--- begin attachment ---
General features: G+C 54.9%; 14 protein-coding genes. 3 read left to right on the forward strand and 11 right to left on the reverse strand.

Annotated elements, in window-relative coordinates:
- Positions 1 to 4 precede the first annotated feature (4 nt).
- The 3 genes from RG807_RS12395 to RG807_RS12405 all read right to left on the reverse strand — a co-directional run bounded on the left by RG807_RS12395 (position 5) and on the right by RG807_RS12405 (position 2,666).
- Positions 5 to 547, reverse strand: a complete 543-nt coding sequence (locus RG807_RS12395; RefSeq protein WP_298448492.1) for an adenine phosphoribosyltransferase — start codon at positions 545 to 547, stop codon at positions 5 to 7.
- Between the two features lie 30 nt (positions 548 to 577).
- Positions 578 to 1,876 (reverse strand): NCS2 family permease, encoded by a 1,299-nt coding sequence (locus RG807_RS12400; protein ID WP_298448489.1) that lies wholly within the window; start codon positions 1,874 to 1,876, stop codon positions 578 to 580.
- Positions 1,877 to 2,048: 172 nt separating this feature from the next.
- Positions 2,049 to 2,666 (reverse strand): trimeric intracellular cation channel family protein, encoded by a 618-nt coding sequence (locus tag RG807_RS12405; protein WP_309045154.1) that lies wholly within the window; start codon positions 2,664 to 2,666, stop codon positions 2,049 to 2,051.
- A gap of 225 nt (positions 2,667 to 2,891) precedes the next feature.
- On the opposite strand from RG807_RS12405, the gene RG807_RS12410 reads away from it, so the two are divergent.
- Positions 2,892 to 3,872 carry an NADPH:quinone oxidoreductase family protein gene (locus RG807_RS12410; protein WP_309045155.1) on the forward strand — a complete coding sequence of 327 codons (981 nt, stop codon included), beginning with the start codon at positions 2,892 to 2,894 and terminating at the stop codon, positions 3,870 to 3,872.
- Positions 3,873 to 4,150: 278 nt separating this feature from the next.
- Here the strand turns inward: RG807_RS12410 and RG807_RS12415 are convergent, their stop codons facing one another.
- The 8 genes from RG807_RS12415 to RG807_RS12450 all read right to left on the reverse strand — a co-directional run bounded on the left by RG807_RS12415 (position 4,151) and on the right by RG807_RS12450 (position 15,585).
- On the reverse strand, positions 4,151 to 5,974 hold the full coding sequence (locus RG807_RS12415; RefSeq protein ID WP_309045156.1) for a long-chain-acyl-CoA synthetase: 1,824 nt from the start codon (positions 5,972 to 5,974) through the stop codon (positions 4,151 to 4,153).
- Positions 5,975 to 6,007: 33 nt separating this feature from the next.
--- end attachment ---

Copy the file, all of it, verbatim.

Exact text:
General features: G+C 54.9%; 14 protein-coding genes. 3 read left to right on the forward strand and 11 right to left on the reverse strand.

Annotated elements, in window-relative coordinates:
- Positions 1 to 4 precede the first annotated feature (4 nt).
- The 3 genes from RG807_RS12395 to RG807_RS12405 all read right to left on the reverse strand — a co-directional run bounded on the left by RG807_RS12395 (position 5) and on the right by RG807_RS12405 (position 2,666).
- Positions 5 to 547, reverse strand: a complete 543-nt coding sequence (locus RG807_RS12395; RefSeq protein WP_298448492.1) for an adenine phosphoribosyltransferase — start codon at positions 545 to 547, stop codon at positions 5 to 7.
- Between the two features lie 30 nt (positions 548 to 577).
- Positions 578 to 1,876 (reverse strand): NCS2 family permease, encoded by a 1,299-nt coding sequence (locus RG807_RS12400; protein ID WP_298448489.1) that lies wholly within the window; start codon positions 1,874 to 1,876, stop codon positions 578 to 580.
- Positions 1,877 to 2,048: 172 nt separating this feature from the next.
- Positions 2,049 to 2,666 (reverse strand): trimeric intracellular cation channel family protein, encoded by a 618-nt coding sequence (locus tag RG807_RS12405; protein WP_309045154.1) that lies wholly within the window; start codon positions 2,664 to 2,666, stop codon positions 2,049 to 2,051.
- A gap of 225 nt (positions 2,667 to 2,891) precedes the next feature.
- On the opposite strand from RG807_RS12405, the gene RG807_RS12410 reads away from it, so the two are divergent.
- Positions 2,892 to 3,872 carry an NADPH:quinone oxidoreductase family protein gene (locus RG807_RS12410; protein WP_309045155.1) on the forward strand — a complete coding sequence of 327 codons (981 nt, stop codon included), beginning with the start codon at positions 2,892 to 2,894 and terminating at the stop codon, positions 3,870 to 3,872.
- Positions 3,873 to 4,150: 278 nt separating this feature from the next.
- Here the strand turns inward: RG807_RS12410 and RG807_RS12415 are convergent, their stop codons facing one another.
- The 8 genes from RG807_RS12415 to RG807_RS12450 all read right to left on the reverse strand — a co-directional run bounded on the left by RG807_RS12415 (position 4,151) and on the right by RG807_RS12450 (position 15,585).
- On the reverse strand, positions 4,151 to 5,974 hold the full coding sequence (locus RG807_RS12415; RefSeq protein ID WP_309045156.1) for a long-chain-acyl-CoA synthetase: 1,824 nt from the start codon (positions 5,972 to 5,974) through the stop codon (positions 4,151 to 4,153).
- Positions 5,975 to 6,007: 33 nt separating this feature from the next.